by Tunku ‘Abidin Muhriz. First published in The Malay Mail Online 17 October 2014

“What’s in it for me?” is the inevitable lens through which most citizens analyse a national budget – rightly so, since it’s their money that the government will be spending, regardless of whether they voted for candidates representing the government party, or how ‘grateful’ they are for the ‘goodies’ they may or may not be getting.

The Finance Minister’s speech is perhaps the only remaining guaranteed set piece of parliamentary oratory in Malaysia; rarely are there long speeches tackling constitutional issues to arrive at powerful conclusions. Now it’s mostly short and punchy statements for easy media consumption, assuming the YB in question isn’t being shouted down by other members or being reprimanded by the Speaker. (For an example of a proper speech, see Tengku Razaleigh’s 20-minute tour de force in denouncing the 1993 constitutional amendments, available on YouTube.)

The budget speech is usually preceded by a photo session featuring the minister showing off the briefcase containing the budget documents outside the Treasury. I cannot find pictures of Tun HS Lee or Tun Tan Siew Sin doing the same, but I presume they did it too, since it’s a Westminster tradition, although in the UK they use a red ministerial box embossed with the royal cypher, of which only four have been used since the 1860s. Photographs suggest that the leather briefcase used last week is different to the one used in 2009.

Since last week the reaction to the Supply Bill 2015 has followed a familiar pattern: opposition MPs and economists question the underlying assumptions, while those representing groups ask “what’s in it for us?”: consumer associations, corporate leaders, gender or ethnically-defined organisations, and patriots of specific states. Understandably, with many households feeling squeezed and there being concern over the introduction of GST, short-term implications have received the most commentary. The challenge for think tanks is to temper the immediate impact with long-term considerations of our economic health.

IDEAS released three press statements on budget day. The first commended Pakatan Rakyat’s shadow budget on the specific point on advocating the Extractive Industry Transparency Initiative (EITI) which we have been championing this year. The second, issued during Dato’ Sri Najib’s speech, praised the importance he placed on developing human capital, especially on vocational and technical education. However, we expressed concern that expenditure on tertiary education might not adequately address the present situation in which thousands of graduates are leaving universities unable to find gainful employment: quality and autonomy in public higher education institutions are also necessary.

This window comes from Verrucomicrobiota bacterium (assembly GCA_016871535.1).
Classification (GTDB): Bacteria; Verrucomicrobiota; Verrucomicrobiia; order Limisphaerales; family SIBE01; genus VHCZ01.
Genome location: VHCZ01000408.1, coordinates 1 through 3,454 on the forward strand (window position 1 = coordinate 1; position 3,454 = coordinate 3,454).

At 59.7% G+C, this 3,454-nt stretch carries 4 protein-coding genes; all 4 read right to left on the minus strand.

The final press release was repeated by IDEAS’ CEO’s subsequent article: that while the first half of the speech recognised economic imperatives like reducing our fiscal deficit, encouraging entrepreneurship, reforming the taxation system, reducing leakages and rationalising subsidies, the second half contradictorily contained many populist hand-outs. Wan Saiful then articulated the sound point that “government money” is really “our money”.

In a later article, following radio and online television interviews (complete with a Lord of the Rings reference), IDEAS’ COO drew attention to the fact that since 2009 the government has tabled supplementary budgets totalling more than RM20 billion per year. Tricia explained the legal mechanism for this – and if the trend is followed there may well be another supplementary budget for 2014.

Others have already criticised the apparent avenues for opaque discretionary spending. But even much of the explicit proposed spending involves procurements – for hospitals, clinics, rural roads, highways, low-cost flats, railway and airport upgrades, motorcycles – that could be made more transparent. There is much the government can do to assure the public that value for money is being achieved and avoid more embarrassing revelations being made by the Auditor General.

IDEAS’ 13th Policy Ideas (available at www.ideas.org.my) contains five recommendations to generate better value for taxpayers’ money through improving Malaysia’s public contracting system: first, to incorporate seven rules into the procurement cycle (specification of evaluation criteria and weightages, transparency in declaring Bumiputera preferences, independent observation of contract evaluation meetings, publication of details of contracts awarded through direct negotiation, publication of criteria used to award contracts, incorporation of a review phase for contractors not selected, creation and publication of government agencies’ annual procurement plans); second, to improve accountability by strengthening investigation processes and punitive actions, and enabling the public to be involved in ensuring the transparency and accountability of government contracting; third, to utilise a streamlined electronic platform for procurement purposes; fourth, to enhance the professionalism and integrity of procurement officers; and finally, to ensure Public Private Partnerships are bound by the same rules as other government contracting.

Perhaps there is a brave YB who might want to take this up in the august House in the on-going debate – or even a Minister bringing it to Cabinet later?

Tunku ’Abidin Muhriz is President of IDEAS

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